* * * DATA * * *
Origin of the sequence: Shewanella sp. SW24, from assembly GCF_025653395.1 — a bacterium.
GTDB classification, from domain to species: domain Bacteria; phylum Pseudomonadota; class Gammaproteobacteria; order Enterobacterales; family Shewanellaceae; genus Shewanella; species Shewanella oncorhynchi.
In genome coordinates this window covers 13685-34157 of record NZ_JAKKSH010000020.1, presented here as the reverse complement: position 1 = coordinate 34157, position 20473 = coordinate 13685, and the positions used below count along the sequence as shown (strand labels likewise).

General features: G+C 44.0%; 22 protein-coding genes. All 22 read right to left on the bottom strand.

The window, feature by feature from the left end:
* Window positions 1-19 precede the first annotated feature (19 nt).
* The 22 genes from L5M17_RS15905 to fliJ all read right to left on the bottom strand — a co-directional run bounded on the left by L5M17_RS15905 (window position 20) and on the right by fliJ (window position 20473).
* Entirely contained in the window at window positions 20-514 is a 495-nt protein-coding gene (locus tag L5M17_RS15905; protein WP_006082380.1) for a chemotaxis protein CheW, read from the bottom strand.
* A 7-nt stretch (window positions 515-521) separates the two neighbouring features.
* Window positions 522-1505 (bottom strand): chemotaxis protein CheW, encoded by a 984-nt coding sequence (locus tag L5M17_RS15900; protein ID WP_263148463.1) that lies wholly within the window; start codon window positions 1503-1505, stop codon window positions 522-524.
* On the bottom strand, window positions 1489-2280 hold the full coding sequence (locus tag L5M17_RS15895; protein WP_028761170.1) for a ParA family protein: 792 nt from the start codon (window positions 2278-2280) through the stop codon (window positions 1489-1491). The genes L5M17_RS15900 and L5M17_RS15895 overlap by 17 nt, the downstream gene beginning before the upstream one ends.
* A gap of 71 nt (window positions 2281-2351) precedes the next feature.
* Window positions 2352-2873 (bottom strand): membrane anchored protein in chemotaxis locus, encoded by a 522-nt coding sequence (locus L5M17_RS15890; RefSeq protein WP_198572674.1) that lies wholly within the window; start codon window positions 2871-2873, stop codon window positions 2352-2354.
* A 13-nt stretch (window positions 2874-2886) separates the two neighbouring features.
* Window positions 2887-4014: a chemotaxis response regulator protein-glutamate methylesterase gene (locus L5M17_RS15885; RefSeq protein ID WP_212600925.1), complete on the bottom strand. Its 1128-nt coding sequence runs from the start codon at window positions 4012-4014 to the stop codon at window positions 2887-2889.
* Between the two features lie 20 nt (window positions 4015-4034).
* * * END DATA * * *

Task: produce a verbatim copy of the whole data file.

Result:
Origin of the sequence: Shewanella sp. SW24, from assembly GCF_025653395.1 — a bacterium.
GTDB classification, from domain to species: domain Bacteria; phylum Pseudomonadota; class Gammaproteobacteria; order Enterobacterales; family Shewanellaceae; genus Shewanella; species Shewanella oncorhynchi.
In genome coordinates this window covers 13685-34157 of record NZ_JAKKSH010000020.1, presented here as the reverse complement: position 1 = coordinate 34157, position 20473 = coordinate 13685, and the positions used below count along the sequence as shown (strand labels likewise).

General features: G+C 44.0%; 22 protein-coding genes. All 22 read right to left on the bottom strand.

The window, feature by feature from the left end:
* Window positions 1-19 precede the first annotated feature (19 nt).
* The 22 genes from L5M17_RS15905 to fliJ all read right to left on the bottom strand — a co-directional run bounded on the left by L5M17_RS15905 (window position 20) and on the right by fliJ (window position 20473).
* Entirely contained in the window at window positions 20-514 is a 495-nt protein-coding gene (locus tag L5M17_RS15905; protein WP_006082380.1) for a chemotaxis protein CheW, read from the bottom strand.
* A 7-nt stretch (window positions 515-521) separates the two neighbouring features.
* Window positions 522-1505 (bottom strand): chemotaxis protein CheW, encoded by a 984-nt coding sequence (locus tag L5M17_RS15900; protein ID WP_263148463.1) that lies wholly within the window; start codon window positions 1503-1505, stop codon window positions 522-524.
* On the bottom strand, window positions 1489-2280 hold the full coding sequence (locus tag L5M17_RS15895; protein WP_028761170.1) for a ParA family protein: 792 nt from the start codon (window positions 2278-2280) through the stop codon (window positions 1489-1491). The genes L5M17_RS15900 and L5M17_RS15895 overlap by 17 nt, the downstream gene beginning before the upstream one ends.
* A gap of 71 nt (window positions 2281-2351) precedes the next feature.
* Window positions 2352-2873 (bottom strand): membrane anchored protein in chemotaxis locus, encoded by a 522-nt coding sequence (locus L5M17_RS15890; RefSeq protein WP_198572674.1) that lies wholly within the window; start codon window positions 2871-2873, stop codon window positions 2352-2354.
* A 13-nt stretch (window positions 2874-2886) separates the two neighbouring features.
* Window positions 2887-4014: a chemotaxis response regulator protein-glutamate methylesterase gene (locus L5M17_RS15885; RefSeq protein ID WP_212600925.1), complete on the bottom strand. Its 1128-nt coding sequence runs from the start codon at window positions 4012-4014 to the stop codon at window positions 2887-2889.
* Between the two features lie 20 nt (window positions 4015-4034).